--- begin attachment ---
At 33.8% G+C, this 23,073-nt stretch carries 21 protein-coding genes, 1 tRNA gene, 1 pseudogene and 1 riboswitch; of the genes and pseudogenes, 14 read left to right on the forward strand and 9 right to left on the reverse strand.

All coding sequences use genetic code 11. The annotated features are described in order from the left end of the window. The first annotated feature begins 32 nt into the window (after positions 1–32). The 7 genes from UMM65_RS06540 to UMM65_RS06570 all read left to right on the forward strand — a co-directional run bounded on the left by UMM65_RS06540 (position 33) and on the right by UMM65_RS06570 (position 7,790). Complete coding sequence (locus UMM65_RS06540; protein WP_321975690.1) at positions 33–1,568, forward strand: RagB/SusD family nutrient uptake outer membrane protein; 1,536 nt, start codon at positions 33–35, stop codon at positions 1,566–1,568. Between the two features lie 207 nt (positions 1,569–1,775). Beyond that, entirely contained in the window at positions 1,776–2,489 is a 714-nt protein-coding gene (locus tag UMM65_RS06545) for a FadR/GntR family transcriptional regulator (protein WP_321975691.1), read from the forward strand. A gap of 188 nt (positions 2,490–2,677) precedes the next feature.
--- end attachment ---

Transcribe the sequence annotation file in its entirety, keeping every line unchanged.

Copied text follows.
At 33.8% G+C, this 23,073-nt stretch carries 21 protein-coding genes, 1 tRNA gene, 1 pseudogene and 1 riboswitch; of the genes and pseudogenes, 14 read left to right on the forward strand and 9 right to left on the reverse strand.

All coding sequences use genetic code 11. The annotated features are described in order from the left end of the window. The first annotated feature begins 32 nt into the window (after positions 1–32). The 7 genes from UMM65_RS06540 to UMM65_RS06570 all read left to right on the forward strand — a co-directional run bounded on the left by UMM65_RS06540 (position 33) and on the right by UMM65_RS06570 (position 7,790). Complete coding sequence (locus UMM65_RS06540; protein WP_321975690.1) at positions 33–1,568, forward strand: RagB/SusD family nutrient uptake outer membrane protein; 1,536 nt, start codon at positions 33–35, stop codon at positions 1,566–1,568. Between the two features lie 207 nt (positions 1,569–1,775). Beyond that, entirely contained in the window at positions 1,776–2,489 is a 714-nt protein-coding gene (locus tag UMM65_RS06545) for a FadR/GntR family transcriptional regulator (protein WP_321975691.1), read from the forward strand. A gap of 188 nt (positions 2,490–2,677) precedes the next feature.